Saturday, January 01, 2005

"Altruism is never so straightforward as it seems..."

"If what follows from me seems a little cynical, it is not intended to be." Rod Liddle, of the Sunday Times, has thoughts about what has galvanized British citizens to give unprecedented amounts of aid to southeast Asia:
...Some of the points are, I think, blindingly obvious. Others are more complex and perhaps contentious. Altruism is never so straightforward as it seems; we are motivated.

* The disaster was massive and truly calamitous in its impact, and seems to have victimised the weak and the helpless; children, women, the poor, the elderly and the infirm.

* It occurred through an act of God, rather than as the result of wicked, incompetent or corrupt foreign governments, or through the offices of evil terrorist organisations.

* It was a politically neutral disaster that at least temporarily united communities that in drier moments cordially loathe each other.

One Indonesian chief of police announced that his men would be helping the separatist rebels in Aceh, rather than killing them, torturing them or merely arresting them. “They’re searching for their families, just as our men are searching for ours,” he said, rather movingly. Who knows, he may even have been telling the truth.

Natural disasters have a tendency to put human, political squabbles into perspective. We are tempted to hope, vainly I fear, that this sense of perspective will remain after the waters have receded.

* The disaster occurred at a time of year when we are most likely to be reminded of our Christian duty of charity. That sermon from midnight mass has not yet left our minds, has it?

* The disaster occurred at a time of year when we have just wallowed in a shameful orgy of over-indulgence and conspicuous consumption. We have spent ludicrous sums of money feeding our fat faces and buying pointless and expensive gifts for people who, in some cases, we don’t even like very much.

Or at all.

I wonder how many people rang the credit card hotline and, deliberating how much to give, suddenly recalled that they’d recently spent £29 in Debenhams on a presentation box of lavender soaps for their ghastly mother-in-law? Shame was already poking its nose over the parapet, even before the tsunami struck. It was the time of year when the British people were at their most morally vulnerable.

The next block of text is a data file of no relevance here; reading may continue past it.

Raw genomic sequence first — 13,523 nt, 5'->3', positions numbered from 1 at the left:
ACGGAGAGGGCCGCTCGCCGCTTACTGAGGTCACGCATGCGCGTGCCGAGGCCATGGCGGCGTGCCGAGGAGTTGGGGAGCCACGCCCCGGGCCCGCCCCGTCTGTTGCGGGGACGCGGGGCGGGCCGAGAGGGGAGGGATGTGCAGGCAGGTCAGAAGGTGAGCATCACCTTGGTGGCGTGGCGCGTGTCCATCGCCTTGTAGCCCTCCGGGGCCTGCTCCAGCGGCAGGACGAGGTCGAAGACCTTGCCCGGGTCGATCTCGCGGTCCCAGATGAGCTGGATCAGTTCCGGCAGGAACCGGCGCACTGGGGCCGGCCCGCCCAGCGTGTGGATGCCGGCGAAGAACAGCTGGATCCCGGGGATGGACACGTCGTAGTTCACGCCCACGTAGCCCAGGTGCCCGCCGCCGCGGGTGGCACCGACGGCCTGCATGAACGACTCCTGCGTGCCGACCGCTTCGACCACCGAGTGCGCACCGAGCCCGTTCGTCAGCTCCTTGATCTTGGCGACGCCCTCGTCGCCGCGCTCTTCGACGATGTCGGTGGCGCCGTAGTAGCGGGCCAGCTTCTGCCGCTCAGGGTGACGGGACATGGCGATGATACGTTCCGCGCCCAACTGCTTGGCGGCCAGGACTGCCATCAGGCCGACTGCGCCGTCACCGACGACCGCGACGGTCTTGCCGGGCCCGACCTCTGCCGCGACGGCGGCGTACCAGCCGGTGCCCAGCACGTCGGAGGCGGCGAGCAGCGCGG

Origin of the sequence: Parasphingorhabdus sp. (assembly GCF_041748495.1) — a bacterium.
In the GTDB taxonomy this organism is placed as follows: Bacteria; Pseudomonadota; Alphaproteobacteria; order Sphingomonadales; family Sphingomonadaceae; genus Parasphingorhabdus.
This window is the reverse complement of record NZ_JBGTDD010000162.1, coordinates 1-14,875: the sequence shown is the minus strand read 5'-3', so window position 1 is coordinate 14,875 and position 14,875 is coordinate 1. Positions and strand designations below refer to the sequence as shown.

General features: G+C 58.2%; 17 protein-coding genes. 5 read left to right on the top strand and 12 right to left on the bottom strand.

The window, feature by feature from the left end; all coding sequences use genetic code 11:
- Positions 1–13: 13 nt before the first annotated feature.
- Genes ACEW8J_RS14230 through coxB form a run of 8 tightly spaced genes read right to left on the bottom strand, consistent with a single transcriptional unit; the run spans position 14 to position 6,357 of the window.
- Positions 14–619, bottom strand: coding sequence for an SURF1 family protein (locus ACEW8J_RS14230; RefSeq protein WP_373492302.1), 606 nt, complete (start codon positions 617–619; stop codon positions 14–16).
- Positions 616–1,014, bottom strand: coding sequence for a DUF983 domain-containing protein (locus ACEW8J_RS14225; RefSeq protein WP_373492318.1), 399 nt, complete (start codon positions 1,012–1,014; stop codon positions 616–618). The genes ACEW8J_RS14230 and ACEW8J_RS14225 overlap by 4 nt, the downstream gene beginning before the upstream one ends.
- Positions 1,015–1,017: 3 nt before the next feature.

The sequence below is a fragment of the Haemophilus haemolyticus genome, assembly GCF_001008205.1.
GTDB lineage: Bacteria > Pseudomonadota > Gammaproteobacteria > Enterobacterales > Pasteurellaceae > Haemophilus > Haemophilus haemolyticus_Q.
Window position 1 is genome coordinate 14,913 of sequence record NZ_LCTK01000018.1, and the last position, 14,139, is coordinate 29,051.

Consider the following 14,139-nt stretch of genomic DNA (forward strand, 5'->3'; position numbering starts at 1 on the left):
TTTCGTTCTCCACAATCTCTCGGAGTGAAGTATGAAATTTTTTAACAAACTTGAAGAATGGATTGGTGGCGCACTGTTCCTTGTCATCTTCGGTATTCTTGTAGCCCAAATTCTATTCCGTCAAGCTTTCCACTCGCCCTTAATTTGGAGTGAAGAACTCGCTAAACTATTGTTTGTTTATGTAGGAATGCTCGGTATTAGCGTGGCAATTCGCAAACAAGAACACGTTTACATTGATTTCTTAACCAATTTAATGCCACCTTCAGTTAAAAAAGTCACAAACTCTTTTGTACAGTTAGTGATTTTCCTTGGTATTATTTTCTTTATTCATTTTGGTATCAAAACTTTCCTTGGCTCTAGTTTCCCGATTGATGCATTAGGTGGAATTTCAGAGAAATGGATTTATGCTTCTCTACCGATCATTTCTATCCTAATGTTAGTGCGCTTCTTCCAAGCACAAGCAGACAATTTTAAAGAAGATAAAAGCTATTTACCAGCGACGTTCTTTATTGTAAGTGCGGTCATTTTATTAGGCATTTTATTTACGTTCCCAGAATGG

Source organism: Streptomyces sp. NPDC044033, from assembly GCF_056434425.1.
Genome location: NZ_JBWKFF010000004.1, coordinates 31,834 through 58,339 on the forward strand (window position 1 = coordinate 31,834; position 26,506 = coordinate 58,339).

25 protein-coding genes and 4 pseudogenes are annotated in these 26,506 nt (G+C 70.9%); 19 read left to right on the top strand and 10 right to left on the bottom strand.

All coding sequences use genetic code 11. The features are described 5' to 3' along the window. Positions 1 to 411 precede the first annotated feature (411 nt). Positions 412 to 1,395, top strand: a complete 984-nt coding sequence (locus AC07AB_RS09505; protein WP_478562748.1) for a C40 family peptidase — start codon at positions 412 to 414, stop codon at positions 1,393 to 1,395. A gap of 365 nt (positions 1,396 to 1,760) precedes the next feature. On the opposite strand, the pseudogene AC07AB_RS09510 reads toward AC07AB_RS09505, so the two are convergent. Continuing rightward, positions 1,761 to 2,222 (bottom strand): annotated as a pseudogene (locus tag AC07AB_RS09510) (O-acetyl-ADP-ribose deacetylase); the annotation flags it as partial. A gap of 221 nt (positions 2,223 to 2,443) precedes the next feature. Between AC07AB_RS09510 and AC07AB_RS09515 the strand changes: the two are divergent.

* The disaster occurred in a part of the world that is familiar to many of us and for which we feel affection and even affinity...

* We were not harangued or bullied into giving money by mouthy, overpaid, has-been pop stars or self-righteous and unfunny comedians wearing red plastic noses.

There was almost no haranguing of any kind. Just a regular reminder of where you could give money, if you wanted to. The public was left to its own devices and to make its own judgment. If we felt guilty about our own wellbeing or affluence, it was a natural and genuine response to tragedy, rather than something we were told to feel.

* We may have a collective gut instinct that on this occasion the money will go directly towards immediate disaster relief rather than into the pockets of useless and corrupt governments or the ever-expanding London offices of our huge charities with their political lobbyists, campaign co-ordinators and publicists. I assume that this gut instinct is correct...

* The credit card hotlines were well organised; clear and simple to use and, crucially, it was easy to get through...

* A comparatively high number of British citizens have relatives in many of the countries affected, particularly Sri Lanka and India... .

* It could have been us. No matter how many times the experts remind us that the Indian Ocean is prone to the occasional seismological disruption, the suddenness and the seemingly arbitrary nature of the disaster let us know that we are surely not immune.

In the face of such irresistible destruction, we all feel weak and helpless. No matter what the experts say: it could have been us.

Whatever our motivations may be, I direct everyone's attention to my sidebar, where it is incredibly easy to donate and make a difference.
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